Today, we have a guest contribution from Calculated Risk, Fianance & Economics blog.
From the BEA:
Real gross domestic product — the output of goods and services produced by labor and property located in the United States — increased at an annual rate of 2.5 percent in the first quarter of 2013 (that is, from the fourth quarter to the first quarter), according to the “advance” estimate released by the Bureau of Economic Analysis. In the fourth quarter, real GDP increased 0.4 percent.
The increase in real GDP in the first quarter primarily reflected positive contributions from personal consumption expenditures (PCE), private inventory investment, exports, residential investment, and nonresidential fixed investment that were partly offset by negative contributions from federal government spending and state and local government spending. Imports, which are a subtraction in the calculation of GDP, increased.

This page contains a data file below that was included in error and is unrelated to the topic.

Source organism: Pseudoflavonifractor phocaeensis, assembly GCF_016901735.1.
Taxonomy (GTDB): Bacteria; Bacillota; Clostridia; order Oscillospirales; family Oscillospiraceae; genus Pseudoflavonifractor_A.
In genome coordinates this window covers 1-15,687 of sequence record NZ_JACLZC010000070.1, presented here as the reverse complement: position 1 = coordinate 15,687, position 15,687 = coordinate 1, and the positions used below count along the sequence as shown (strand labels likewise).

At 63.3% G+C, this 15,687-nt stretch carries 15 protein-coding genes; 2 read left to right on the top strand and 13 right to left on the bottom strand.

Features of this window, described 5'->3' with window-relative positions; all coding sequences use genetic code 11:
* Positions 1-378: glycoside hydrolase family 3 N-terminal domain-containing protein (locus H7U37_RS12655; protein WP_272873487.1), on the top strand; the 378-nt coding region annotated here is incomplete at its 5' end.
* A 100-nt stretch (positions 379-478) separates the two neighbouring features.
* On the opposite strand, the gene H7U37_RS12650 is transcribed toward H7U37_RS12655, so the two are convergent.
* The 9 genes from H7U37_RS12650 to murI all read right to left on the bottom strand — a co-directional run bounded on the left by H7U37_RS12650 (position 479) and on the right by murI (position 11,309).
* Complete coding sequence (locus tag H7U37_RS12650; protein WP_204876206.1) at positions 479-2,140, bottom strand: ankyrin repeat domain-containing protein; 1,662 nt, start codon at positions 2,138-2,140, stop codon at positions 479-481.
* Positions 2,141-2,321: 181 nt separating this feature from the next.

Personal consumption expenditures (PCE) increased at a 3.2% annualized rate, and residential investment increased 12.6%. However equipment and software increased only 3.0%, and non-residential investment in structures declined slightly.
“Change in private inventories” added 1.03 percentage points to GDP in Q1 (reversing most of the decline last quarter), and the Federal government subtracted 0.65 percentage points (mostly a decrease in defense spending). State and local governments continued to decline.
This was below expectations of a 3.1% growth rate, but domestic demand was decent with PCE and private investment increasing. I’ll have more on GDP later …